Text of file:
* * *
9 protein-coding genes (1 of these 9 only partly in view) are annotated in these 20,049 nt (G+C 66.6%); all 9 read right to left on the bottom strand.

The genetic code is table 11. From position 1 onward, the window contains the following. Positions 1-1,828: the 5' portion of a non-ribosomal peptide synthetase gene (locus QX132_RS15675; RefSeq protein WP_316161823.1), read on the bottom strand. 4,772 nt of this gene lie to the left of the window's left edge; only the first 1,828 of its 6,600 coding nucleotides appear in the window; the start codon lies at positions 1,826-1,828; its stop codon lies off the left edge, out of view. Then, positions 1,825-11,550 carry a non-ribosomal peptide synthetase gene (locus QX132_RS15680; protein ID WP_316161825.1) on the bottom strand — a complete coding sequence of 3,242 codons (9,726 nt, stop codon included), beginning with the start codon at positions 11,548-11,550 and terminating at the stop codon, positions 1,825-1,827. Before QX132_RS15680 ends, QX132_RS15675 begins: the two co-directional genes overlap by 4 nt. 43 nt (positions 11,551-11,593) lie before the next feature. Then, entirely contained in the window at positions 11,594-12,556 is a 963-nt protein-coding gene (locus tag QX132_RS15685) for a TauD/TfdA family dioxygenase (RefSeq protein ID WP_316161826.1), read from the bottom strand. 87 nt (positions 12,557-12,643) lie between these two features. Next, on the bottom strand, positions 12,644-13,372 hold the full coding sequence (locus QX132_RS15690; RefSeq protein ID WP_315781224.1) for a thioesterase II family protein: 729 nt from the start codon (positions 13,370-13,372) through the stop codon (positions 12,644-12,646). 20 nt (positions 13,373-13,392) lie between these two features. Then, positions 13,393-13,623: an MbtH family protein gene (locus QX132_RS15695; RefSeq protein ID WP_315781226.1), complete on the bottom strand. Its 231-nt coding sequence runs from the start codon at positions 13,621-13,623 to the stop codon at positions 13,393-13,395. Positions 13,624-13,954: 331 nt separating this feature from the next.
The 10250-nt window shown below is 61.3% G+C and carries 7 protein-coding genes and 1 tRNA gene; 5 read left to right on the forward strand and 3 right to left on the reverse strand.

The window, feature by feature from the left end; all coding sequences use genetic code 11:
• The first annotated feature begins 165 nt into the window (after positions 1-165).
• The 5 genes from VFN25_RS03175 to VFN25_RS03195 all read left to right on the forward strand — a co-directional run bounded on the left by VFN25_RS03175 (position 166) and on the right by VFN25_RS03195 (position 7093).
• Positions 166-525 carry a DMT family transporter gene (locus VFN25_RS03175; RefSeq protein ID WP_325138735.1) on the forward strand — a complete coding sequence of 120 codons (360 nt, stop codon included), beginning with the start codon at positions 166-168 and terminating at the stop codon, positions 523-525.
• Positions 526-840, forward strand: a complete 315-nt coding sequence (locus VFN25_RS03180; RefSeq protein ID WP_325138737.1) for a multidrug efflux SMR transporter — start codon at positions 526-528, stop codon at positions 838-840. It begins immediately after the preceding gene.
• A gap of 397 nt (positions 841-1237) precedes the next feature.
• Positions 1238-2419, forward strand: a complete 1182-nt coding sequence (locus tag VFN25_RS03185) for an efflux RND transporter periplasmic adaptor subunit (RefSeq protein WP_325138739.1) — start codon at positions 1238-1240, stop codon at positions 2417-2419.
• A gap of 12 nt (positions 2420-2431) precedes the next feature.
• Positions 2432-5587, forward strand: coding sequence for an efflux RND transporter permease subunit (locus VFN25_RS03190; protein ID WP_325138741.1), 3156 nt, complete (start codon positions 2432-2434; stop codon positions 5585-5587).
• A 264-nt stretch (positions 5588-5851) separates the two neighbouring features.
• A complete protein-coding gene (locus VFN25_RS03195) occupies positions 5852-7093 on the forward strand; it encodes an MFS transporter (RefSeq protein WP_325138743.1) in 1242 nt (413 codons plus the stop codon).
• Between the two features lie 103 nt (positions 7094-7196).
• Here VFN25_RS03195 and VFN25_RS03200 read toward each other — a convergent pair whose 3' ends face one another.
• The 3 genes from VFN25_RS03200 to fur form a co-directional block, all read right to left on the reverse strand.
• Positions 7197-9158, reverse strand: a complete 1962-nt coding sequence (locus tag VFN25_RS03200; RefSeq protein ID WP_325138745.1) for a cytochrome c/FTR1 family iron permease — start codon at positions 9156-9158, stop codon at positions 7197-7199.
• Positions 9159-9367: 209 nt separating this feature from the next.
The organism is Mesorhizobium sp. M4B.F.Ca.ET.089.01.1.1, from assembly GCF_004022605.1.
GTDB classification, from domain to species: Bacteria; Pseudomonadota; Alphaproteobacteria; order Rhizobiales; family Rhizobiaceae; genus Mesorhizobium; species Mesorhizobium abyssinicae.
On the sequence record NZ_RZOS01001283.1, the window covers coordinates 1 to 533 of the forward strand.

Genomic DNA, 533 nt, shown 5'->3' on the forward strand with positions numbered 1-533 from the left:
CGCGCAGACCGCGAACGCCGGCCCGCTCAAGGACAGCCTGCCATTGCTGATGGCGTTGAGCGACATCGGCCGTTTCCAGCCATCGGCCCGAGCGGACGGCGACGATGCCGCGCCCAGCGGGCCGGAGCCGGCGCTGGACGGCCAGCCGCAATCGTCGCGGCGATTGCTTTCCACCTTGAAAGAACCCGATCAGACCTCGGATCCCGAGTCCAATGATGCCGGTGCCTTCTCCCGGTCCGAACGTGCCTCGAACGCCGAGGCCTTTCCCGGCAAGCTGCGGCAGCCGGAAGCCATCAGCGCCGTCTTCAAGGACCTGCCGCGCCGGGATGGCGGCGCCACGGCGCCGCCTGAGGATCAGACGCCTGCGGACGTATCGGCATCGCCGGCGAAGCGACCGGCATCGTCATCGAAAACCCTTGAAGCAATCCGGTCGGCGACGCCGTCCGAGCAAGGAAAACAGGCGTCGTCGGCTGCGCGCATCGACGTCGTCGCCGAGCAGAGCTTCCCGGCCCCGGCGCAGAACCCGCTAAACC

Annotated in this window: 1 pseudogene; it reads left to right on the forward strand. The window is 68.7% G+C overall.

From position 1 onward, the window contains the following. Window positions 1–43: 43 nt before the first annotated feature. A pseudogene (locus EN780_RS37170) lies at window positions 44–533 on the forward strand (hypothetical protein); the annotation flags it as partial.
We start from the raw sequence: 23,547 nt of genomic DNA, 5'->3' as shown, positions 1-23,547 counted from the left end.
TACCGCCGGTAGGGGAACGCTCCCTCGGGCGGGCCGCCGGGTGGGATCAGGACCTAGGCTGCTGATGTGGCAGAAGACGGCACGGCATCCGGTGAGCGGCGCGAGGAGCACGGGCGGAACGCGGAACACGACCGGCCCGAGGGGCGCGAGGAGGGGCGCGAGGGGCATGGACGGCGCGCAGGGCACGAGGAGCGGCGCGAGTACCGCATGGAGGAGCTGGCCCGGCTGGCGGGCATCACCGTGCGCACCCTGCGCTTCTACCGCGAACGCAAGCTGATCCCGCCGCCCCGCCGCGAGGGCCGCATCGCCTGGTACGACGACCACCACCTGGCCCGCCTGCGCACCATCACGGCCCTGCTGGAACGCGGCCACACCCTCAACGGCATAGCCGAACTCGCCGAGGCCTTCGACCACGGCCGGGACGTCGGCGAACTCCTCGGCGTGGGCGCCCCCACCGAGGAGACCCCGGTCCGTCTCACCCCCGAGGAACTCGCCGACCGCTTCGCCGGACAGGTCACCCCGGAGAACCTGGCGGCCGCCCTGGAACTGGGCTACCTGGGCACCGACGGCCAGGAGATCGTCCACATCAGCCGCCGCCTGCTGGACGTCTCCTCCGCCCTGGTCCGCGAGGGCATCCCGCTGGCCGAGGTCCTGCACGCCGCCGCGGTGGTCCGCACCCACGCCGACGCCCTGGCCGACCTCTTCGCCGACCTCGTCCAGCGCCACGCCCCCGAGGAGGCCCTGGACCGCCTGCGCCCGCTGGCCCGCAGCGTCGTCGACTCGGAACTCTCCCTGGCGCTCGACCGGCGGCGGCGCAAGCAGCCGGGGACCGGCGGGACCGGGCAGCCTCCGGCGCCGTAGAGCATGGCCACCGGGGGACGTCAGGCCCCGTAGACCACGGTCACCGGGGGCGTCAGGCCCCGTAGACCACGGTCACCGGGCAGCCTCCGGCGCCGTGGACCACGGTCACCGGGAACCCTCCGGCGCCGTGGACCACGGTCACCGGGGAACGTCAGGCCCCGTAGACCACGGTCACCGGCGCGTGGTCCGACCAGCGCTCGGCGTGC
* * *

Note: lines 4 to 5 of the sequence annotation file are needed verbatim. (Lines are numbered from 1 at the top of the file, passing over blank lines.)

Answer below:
The window, feature by feature from the left end; all coding sequences use genetic code 11:
• The first annotated feature begins 165 nt into the window (after positions 1-165).